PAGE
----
Eastbank Esplanade May Be the Tool Portland Critics Use to Fight the Billion-Dollar Expansion of I-5

That project could require adding yards of concrete that would loom over the esplanade.

The Willamette River and Eastbank Esplanade, viewed from downtown Portland. (Henry Cromett)

The Eastbank Esplanade is an icon of the Portland waterfront. Joggers pound along the floating walkway, cyclists zip downtown from the Lloyd District, and homeless campers abound. A life-sized statue of Vera Katz, the diminutive but tough late Portland mayor, perches on a wall, the Willamette River at her back.

And it's a place that's poised to take on new significance in the fight over the state's largest transportation project.

That project—a proposed billion-dollar widening of Interstate 5 through the Rose Quarter—could require adding yards of concrete that would loom over the esplanade.

Bob Sallinger, conservation director of the Audubon Society of Portland, describes the potential results this way: "The way the ramps would jet out over the esplanade [it would] essentially make it into something of a cave, increasing noise, increasing pollution, increasing shadowing, undermining the experience that people will have at a time when this community is prioritizing reconnecting with the river."

But environmental leaders say this threat also offers Portland an opportunity: The walkway is a pinch point city leaders could exploit to delay and reshape the highway project.

For highway engineers to proceed, the city of Portland has to agree in writing to proposed changes to the Eastbank Esplanade. Federal law says that can happen one of two ways: The city could agree that allowing the highway to hang over the esplanade is a minimal change to the waterfront. Or the city and state could reach a deal in which the state would agree to make improvements to the park to compensate the city for any changes.

Mayor Ted Wheeler could order Portland Parks & Recreation to reach such a deal. Or he could refuse—and call for the Oregon Department of Transportation to take a closer look at the health effects of the freeway expansion on parkgoers.

"I hope the city will not sign off," says Sallinger. "This is where the city needs to use its leverage."

Wheeler's office declined to say what he would decide. Wheeler spokesman Tim Becker said the mayor would meet with Parks Bureau leaders "to learn more about their perspective on potential impacts."

Disruption of the Eastbank Esplanade isn't the first or only way the desires and health of Portlanders conflict with the plans for a wider highway.

Portland Public Schools has raised objections about health effects the Rose Quarter project could have on students at Harriet Tubman Middle School, which stands adjacent to I-5. The project already faces scrutiny for its escalating costs—now estimated at up to $795 million—and the failure of the project to include caps over the highway to support the construction of new buildings.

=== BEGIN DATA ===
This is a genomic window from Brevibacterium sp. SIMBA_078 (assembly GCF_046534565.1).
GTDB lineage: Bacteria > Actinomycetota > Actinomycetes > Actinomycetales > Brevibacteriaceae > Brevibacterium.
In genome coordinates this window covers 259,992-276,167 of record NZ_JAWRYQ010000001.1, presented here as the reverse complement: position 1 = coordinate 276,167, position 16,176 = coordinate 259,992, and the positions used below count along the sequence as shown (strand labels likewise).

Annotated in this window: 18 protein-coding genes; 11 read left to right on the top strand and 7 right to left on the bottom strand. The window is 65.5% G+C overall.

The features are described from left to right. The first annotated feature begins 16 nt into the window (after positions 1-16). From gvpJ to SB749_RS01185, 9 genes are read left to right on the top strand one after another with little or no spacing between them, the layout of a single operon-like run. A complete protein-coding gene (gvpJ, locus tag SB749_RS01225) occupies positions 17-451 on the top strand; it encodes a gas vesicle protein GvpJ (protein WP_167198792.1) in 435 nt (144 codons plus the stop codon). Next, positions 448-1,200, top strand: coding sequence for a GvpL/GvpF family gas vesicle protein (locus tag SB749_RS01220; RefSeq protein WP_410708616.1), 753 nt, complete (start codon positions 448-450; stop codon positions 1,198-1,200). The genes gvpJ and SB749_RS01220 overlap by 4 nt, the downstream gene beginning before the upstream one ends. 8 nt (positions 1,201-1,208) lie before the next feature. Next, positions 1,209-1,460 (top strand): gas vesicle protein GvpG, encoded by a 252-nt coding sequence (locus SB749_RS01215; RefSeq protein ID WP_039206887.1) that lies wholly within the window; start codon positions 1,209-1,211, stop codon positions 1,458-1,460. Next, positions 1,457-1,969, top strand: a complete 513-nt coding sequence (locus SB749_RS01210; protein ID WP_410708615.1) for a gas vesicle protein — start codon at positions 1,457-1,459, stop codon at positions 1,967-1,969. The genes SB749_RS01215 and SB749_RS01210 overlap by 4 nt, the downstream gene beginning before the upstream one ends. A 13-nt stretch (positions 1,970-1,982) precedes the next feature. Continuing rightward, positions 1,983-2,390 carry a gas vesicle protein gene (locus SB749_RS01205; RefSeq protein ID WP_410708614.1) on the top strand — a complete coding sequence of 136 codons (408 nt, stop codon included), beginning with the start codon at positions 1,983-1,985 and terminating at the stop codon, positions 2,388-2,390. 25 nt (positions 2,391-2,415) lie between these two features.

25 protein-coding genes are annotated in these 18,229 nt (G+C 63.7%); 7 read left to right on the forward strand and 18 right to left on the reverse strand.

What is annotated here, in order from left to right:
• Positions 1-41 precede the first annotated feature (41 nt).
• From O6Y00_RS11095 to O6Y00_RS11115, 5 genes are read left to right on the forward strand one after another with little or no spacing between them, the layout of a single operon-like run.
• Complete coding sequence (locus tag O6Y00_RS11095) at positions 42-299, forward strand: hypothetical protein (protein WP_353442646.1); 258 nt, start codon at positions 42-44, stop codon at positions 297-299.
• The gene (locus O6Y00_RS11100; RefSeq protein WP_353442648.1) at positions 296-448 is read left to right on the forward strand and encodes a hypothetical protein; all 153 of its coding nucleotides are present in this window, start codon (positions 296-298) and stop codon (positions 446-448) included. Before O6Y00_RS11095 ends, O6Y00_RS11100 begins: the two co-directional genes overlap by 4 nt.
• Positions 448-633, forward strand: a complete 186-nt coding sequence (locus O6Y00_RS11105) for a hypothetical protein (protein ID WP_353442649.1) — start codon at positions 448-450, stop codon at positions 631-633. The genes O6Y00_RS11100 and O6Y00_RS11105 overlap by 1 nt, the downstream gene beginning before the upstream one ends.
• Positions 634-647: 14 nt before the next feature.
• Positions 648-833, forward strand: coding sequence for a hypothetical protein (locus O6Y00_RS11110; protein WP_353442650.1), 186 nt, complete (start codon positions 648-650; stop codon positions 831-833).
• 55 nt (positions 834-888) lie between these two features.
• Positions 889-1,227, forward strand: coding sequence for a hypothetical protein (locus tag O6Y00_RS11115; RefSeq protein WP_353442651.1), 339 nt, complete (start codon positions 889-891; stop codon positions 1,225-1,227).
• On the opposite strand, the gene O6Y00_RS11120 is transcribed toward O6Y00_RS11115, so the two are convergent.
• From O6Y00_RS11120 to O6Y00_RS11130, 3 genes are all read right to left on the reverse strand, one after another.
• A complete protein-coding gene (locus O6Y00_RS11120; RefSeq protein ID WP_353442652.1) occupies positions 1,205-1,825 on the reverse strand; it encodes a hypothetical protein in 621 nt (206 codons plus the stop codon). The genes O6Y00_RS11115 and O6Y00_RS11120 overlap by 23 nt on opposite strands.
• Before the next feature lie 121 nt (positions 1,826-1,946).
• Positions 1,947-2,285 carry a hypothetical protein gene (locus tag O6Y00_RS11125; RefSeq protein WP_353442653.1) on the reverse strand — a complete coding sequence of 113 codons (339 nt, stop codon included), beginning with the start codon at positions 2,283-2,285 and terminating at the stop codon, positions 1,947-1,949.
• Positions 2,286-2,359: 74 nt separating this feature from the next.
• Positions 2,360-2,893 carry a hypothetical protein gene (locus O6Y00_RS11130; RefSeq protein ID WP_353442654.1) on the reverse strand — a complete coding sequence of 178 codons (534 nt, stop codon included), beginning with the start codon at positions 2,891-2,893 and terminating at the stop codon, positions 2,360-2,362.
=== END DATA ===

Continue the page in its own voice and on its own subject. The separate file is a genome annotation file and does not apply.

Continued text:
Those caps, crucial to the Albina Vision Trust's plans to resurrect parts of Portland's African American community destroyed by the construction of I-5, could bring the project's price tag to more than $1 billion.

One key lawmaker isn't interested in funding what Portlanders want.

Last week, state Sen. Lee Beyer (D-Springfield), chairman of the Joint Transportation Committee, scoffed at the notion of freeway caps.

"If Portland wants to put lids and all that kind of stuff on freeways, the state's job is to make sure whatever we do allows that to happen, but we're not paying for it," Beyer told Oregon Public Broadcasting. "That's a local decision, local desire.

It's not part of the state highway system."

For the most part, city officials have been bystanders observing the state's highway expansion process. Local officials, including Wheeler, asked the state for a more thorough environmental review in December. But they had no authority to impede the project beyond the bully pulpit.

The Eastbank Esplanade could give them that leverage.

An attorney for the leading opponent of the highway expansion says if the city refuses to agree to changes along the esplanade, it could strengthen the argument for a wider environmental review of the entire project.

"If the city doesn't concur," says attorney Sean Malone, who has worked for the opponent, No More Freeways, "yes, the case is bolstered. It helps the case."

So far, the city hasn't objected to a cavern engulfing the waterfront.

A parks spokesman says the bureau is working toward an agreement with ODOT. But it has also asked state transportation officials to meet a requirement to get feedback from the public about the Eastbank Esplanade plan.

A document obtained by WW shows that as of September, the quiet negotiations between ODOT and the Parks Bureau included some possible efforts to mitigate the problems created by the highway expansion: more lighting to brighten the area shaded by the highway and boulders to discourage homeless camping.

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